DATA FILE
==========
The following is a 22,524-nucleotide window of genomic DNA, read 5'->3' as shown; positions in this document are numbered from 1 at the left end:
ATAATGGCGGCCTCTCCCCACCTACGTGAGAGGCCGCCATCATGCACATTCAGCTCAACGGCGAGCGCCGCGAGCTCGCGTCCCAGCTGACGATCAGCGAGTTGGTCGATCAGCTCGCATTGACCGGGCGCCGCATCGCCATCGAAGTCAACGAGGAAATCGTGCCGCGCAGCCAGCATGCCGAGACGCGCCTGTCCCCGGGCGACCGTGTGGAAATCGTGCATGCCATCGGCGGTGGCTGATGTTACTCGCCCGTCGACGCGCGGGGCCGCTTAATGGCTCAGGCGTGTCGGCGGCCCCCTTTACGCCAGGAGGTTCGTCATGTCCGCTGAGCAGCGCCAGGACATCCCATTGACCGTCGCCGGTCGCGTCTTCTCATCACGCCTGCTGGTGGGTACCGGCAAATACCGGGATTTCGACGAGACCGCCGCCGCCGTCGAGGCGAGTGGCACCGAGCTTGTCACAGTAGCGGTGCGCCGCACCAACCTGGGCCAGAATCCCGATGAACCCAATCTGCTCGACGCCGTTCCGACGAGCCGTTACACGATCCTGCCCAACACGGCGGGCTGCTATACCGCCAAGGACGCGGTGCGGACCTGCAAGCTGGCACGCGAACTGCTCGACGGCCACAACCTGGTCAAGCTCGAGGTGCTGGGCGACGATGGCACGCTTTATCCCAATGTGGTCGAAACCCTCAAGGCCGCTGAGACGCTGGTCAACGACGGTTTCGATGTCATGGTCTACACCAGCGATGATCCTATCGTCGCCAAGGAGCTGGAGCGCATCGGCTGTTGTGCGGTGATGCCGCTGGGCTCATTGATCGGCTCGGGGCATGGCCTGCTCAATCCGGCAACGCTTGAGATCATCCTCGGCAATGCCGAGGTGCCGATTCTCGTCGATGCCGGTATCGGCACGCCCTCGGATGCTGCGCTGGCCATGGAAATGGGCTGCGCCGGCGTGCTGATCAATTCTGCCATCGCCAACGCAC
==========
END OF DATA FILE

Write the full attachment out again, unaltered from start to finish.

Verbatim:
The following is a 22,524-nucleotide window of genomic DNA, read 5'->3' as shown; positions in this document are numbered from 1 at the left end:
ATAATGGCGGCCTCTCCCCACCTACGTGAGAGGCCGCCATCATGCACATTCAGCTCAACGGCGAGCGCCGCGAGCTCGCGTCCCAGCTGACGATCAGCGAGTTGGTCGATCAGCTCGCATTGACCGGGCGCCGCATCGCCATCGAAGTCAACGAGGAAATCGTGCCGCGCAGCCAGCATGCCGAGACGCGCCTGTCCCCGGGCGACCGTGTGGAAATCGTGCATGCCATCGGCGGTGGCTGATGTTACTCGCCCGTCGACGCGCGGGGCCGCTTAATGGCTCAGGCGTGTCGGCGGCCCCCTTTACGCCAGGAGGTTCGTCATGTCCGCTGAGCAGCGCCAGGACATCCCATTGACCGTCGCCGGTCGCGTCTTCTCATCACGCCTGCTGGTGGGTACCGGCAAATACCGGGATTTCGACGAGACCGCCGCCGCCGTCGAGGCGAGTGGCACCGAGCTTGTCACAGTAGCGGTGCGCCGCACCAACCTGGGCCAGAATCCCGATGAACCCAATCTGCTCGACGCCGTTCCGACGAGCCGTTACACGATCCTGCCCAACACGGCGGGCTGCTATACCGCCAAGGACGCGGTGCGGACCTGCAAGCTGGCACGCGAACTGCTCGACGGCCACAACCTGGTCAAGCTCGAGGTGCTGGGCGACGATGGCACGCTTTATCCCAATGTGGTCGAAACCCTCAAGGCCGCTGAGACGCTGGTCAACGACGGTTTCGATGTCATGGTCTACACCAGCGATGATCCTATCGTCGCCAAGGAGCTGGAGCGCATCGGCTGTTGTGCGGTGATGCCGCTGGGCTCATTGATCGGCTCGGGGCATGGCCTGCTCAATCCGGCAACGCTTGAGATCATCCTCGGCAATGCCGAGGTGCCGATTCTCGTCGATGCCGGTATCGGCACGCCCTCGGATGCTGCGCTGGCCATGGAAATGGGCTGCGCCGGCGTGCTGATCAATTCTGCCATCGCCAACGCAC